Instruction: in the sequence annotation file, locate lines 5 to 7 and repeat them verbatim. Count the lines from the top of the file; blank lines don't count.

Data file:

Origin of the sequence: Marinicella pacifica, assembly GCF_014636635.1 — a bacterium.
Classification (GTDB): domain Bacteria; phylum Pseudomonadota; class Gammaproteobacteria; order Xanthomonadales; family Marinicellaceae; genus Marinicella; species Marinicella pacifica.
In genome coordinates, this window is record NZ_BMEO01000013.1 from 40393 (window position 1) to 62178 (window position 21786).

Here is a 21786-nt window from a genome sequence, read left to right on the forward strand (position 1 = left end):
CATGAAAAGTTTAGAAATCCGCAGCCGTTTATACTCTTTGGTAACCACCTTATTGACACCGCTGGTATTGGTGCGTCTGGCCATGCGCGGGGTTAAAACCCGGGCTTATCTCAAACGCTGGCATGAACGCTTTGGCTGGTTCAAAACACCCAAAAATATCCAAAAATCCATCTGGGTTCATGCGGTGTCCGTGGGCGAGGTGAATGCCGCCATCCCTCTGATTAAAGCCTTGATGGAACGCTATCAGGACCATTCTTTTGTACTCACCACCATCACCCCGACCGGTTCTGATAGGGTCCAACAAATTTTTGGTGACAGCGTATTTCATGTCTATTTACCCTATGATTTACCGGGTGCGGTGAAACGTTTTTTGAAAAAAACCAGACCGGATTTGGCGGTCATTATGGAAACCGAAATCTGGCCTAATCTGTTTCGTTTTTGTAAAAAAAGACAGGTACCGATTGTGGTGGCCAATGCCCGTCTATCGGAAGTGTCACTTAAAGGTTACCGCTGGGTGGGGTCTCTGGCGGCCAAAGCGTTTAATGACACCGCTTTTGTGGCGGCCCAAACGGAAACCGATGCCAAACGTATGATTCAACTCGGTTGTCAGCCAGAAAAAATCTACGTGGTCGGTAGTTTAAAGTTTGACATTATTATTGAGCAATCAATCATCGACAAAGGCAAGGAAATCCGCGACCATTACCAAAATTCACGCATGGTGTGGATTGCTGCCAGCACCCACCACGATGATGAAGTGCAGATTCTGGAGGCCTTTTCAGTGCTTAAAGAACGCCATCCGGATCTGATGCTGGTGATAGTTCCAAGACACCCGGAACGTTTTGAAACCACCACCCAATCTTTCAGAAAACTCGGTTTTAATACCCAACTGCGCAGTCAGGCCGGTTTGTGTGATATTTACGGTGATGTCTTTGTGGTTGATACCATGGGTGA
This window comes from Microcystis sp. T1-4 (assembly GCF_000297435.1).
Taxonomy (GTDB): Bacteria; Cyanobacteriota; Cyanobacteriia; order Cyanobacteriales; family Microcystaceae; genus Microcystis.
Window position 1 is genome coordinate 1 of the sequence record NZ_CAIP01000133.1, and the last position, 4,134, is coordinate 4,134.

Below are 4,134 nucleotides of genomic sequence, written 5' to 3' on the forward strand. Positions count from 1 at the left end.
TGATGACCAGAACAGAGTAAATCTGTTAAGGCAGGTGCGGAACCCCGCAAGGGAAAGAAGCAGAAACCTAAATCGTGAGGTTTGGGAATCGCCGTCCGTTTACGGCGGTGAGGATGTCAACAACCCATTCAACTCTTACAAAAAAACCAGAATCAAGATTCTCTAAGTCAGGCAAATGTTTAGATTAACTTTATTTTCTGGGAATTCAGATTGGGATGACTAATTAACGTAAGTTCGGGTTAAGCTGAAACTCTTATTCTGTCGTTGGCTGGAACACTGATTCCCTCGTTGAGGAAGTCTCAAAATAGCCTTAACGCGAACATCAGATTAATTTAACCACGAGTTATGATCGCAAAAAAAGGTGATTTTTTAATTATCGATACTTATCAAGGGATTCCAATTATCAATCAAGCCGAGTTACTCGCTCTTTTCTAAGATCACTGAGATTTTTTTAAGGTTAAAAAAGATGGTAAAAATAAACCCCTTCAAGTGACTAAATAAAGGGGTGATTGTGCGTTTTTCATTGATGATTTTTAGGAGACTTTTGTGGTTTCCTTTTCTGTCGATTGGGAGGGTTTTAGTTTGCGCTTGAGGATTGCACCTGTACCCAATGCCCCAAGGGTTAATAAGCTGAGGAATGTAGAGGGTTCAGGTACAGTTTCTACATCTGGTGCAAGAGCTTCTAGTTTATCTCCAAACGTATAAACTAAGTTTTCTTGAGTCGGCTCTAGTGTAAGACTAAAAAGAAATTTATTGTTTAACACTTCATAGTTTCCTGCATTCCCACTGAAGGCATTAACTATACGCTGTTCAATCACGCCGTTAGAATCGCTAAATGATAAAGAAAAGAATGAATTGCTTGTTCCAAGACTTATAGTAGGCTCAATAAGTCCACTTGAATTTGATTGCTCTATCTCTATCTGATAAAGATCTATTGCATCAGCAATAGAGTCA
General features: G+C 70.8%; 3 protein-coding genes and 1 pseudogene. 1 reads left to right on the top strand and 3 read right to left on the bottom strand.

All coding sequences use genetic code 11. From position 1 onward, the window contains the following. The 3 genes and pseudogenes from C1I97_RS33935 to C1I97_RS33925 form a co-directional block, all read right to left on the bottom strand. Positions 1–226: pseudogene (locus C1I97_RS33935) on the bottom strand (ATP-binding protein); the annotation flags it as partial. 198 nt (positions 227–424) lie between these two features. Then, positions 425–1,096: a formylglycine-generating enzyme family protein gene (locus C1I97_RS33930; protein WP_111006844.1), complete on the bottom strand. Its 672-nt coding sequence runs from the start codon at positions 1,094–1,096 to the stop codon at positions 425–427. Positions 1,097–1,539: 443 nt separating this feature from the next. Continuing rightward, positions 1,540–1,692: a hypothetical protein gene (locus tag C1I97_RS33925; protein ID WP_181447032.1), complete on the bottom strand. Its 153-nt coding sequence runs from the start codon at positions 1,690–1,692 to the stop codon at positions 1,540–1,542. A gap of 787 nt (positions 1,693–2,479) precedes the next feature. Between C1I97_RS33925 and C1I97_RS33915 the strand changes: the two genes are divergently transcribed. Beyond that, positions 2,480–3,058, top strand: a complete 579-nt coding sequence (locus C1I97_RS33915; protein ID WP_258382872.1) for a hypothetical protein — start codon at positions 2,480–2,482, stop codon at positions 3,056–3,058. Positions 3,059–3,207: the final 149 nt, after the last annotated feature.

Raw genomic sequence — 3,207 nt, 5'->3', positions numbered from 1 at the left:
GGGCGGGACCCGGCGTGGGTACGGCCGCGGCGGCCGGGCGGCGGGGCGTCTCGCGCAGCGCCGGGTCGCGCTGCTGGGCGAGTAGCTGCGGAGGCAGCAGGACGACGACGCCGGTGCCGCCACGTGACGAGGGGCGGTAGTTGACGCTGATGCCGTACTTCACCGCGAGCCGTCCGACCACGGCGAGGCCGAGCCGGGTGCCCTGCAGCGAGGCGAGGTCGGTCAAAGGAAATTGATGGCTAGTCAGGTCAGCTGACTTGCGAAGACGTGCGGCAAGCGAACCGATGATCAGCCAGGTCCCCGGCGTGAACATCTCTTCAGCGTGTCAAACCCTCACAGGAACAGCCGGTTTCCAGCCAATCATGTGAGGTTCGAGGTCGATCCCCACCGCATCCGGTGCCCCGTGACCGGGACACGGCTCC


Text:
CATGAAAAGTTTAGAAATCCGCAGCCGTTTATACTCTTTGGTAACCACCTTATTGACACCGCTGGTATTGGTGCGTCTGGCCATGCGCGGGGTTAAAACCCGGGCTTATCTCAAACGCTGGCATGAACGCTTTGGCTGGTTCAAAACACCCAAAAATATCCAAAAATCCATCTGGGTTCATGCGGTGTCCGTGGGCGAGGTGAATGCCGCCATCCCTCTGATTAAAGCCTTGATGGAACGCTATCAGGACCATTCTTTTGTACTCACCACCATCACCCCGACCGGTTCTGATAGGGTCCAACAAATTTTTGGTGACAGCGTATTTCATGTCTATTTACCCTATGATTTACCGGGTGCGGTGAAACGTTTTTTGAAAAAAACCAGACCGGATTTGGCGGTCATTATGGAAACCGAAATCTGGCCTAATCTGTTTCGTTTTTGTAAAAAAAGACAGGTACCGATTGTGGTGGCCAATGCCCGTCTATCGGAAGTGTCACTTAAAGGTTACCGCTGGGTGGGGTCTCTGGCGGCCAAAGCGTTTAATGACACCGCTTTTGTGGCGGCCCAAACGGAAACCGATGCCAAACGTATGATTCAACTCGGTTGTCAGCCAGAAAAAATCTACGTGGTCGGTAGTTTAAAGTTTGACATTATTATTGAGCAATCAATCATCGACAAAGGCAAGGAAATCCGCGACCATTACCAAAATTCACGCATGGTGTGGATTGCTGCCAGCACCCACCACGATGATGAAGTGCAGATTCTGGAGGCCTTTTCAGTGCTTAAAGAACGCCATCCGGATCTGATGCTGGTGATAGTTCCAAGACACCCGGAACGTTTTGAAACCACCACCCAATCTTTCAGAAAACTCGGTTTTAATACCCAACTGCGCAGTCAGGCCGGTTTGTGTGATATTTACGGTGATGTCTTTGTGGTTGATACCATGGGTGA
This window comes from Microcystis sp. T1-4 (assembly GCF_000297435.1).
Taxonomy (GTDB): Bacteria; Cyanobacteriota; Cyanobacteriia; order Cyanobacteriales; family Microcystaceae; genus Microcystis.